LONDON — Personalized treatments for Parkinson’s disease may soon be a reality. Scientists have used artificial intelligence (AI) to identify different variations of the disease, taking a significant step toward targeted therapies for patients from all backgrounds.
The research team accurately classified four subtypes of Parkinson’s disease, with one classification reaching an impressive 95 percent accuracy. Researchers at the Francis Crick Institute and UCL Queen Square Institute of Neurology announced this breakthrough.
Parkinson’s disease is a neurodegenerative condition characterized by involuntary shaking of the body, slow movement, and stiff, inflexible muscles. It results from the misfolding of key proteins and dysfunction in the clearance of faulty mitochondria, which are vital for energy production within a cell.
Typically affecting those over the age of 50, there are currently approximately one million people living with Parkinson’s in the United States alone, with around 90,000 people receiving this diagnosis every year.
The study involved scientists working with the technology company Faculty AI, using machine learning to predict the subtypes of the disease. They accomplished this by analyzing images of patient-derived stem cells. Their results have been published in the journal Nature Machine Intelligence.
Before this research, there was no accurate way to differentiate the subtypes of Parkinson’s. Consequently, people often received nonspecific diagnoses and lacked access to targeted treatments, support, or care.
While the majority of Parkinson’s disease cases develop sporadically, some are linked to genetic mutations. In this study, the researchers created a human model of the brain disease “in a dish” by generating stem cells from patients’ cells. They then chemically induced four different subtypes of Parkinson’s disease and “trained” a computer program to recognize each subtype.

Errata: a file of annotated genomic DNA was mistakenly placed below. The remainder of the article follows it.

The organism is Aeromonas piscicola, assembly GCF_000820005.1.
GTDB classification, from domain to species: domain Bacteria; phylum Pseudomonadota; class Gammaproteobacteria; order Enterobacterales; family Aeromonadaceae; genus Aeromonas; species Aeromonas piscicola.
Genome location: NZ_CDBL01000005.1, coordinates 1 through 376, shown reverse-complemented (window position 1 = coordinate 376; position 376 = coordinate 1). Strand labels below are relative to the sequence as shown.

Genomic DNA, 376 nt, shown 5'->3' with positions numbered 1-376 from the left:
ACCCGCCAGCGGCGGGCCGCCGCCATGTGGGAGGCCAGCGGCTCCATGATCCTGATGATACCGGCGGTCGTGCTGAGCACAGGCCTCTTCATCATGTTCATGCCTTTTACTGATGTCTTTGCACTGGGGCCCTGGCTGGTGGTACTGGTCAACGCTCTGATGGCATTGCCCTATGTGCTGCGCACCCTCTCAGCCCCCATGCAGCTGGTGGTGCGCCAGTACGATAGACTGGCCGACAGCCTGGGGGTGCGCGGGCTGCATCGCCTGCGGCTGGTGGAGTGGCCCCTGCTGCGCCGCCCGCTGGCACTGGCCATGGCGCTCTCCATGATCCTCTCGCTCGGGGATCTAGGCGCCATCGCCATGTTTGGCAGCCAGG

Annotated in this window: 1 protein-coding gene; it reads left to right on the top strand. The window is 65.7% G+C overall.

This innovative approach enabled the computer to predict the specific subtype of Parkinson’s when presented with previously unseen images. This research heralds a promising new era in the understanding and treatment of this complex and debilitating condition.
“We understand many of the processes that are causing Parkinson’s in people’s brains. But, while they are alive, we have no way of knowing which mechanism is happening, and therefore can’t give precise treatments,” says Sonia Gandhi, the assistant research director and group leader of the Neurodegeneration Biology Laboratory at the Crick, in a media release.
“We don’t currently have treatments which make a huge difference in the progression of Parkinson’s disease. Using a model of the patient’s own neurons, and combining this with large numbers of images, we generated an algorithm to classify certain subtypes – a powerful approach that could open the door to identifying disease subtypes in life,” Gandhi continues.
“Taking this one step further, our platform would allow us to first test drugs in stem cell models, and predict whether a patient’s brain cells would be likely to respond to a drug, before enrolling into clinical trials. The hope is that one day this could lead to fundamental changes in how we deliver personalized medicine.”
“Now that we use more advanced image techniques, we generate vast quantities of data, much of which is discarded when we manually select a few features of interest,” adds study author James Evans, a PhD student at the Crick and University College London.
“Using AI in this study enabled us to evaluate a larger number of cell features, and assess the importance of these features in discerning disease subtype. Using deep learning, we were able to extract much more information from our images than with conventional image analysis. We now hope to expand this approach to understand how these cellular mechanisms contribute to other subtypes of Parkinson’s.”
The project was developed during the disruption to the lab’s research in the midst of the COVID-19 pandemic, during which the whole team undertook an intensive coding course, developing skills that they are now applying to current projects.
The next steps for the research team are to understand disease subtypes in people with other genetic mutations and to work out whether sporadic cases of Parkinson’s disease (i.e., without genetic mutations) can be classified in a similar way.
South West News Service writer Jim Leffman contributed to this report.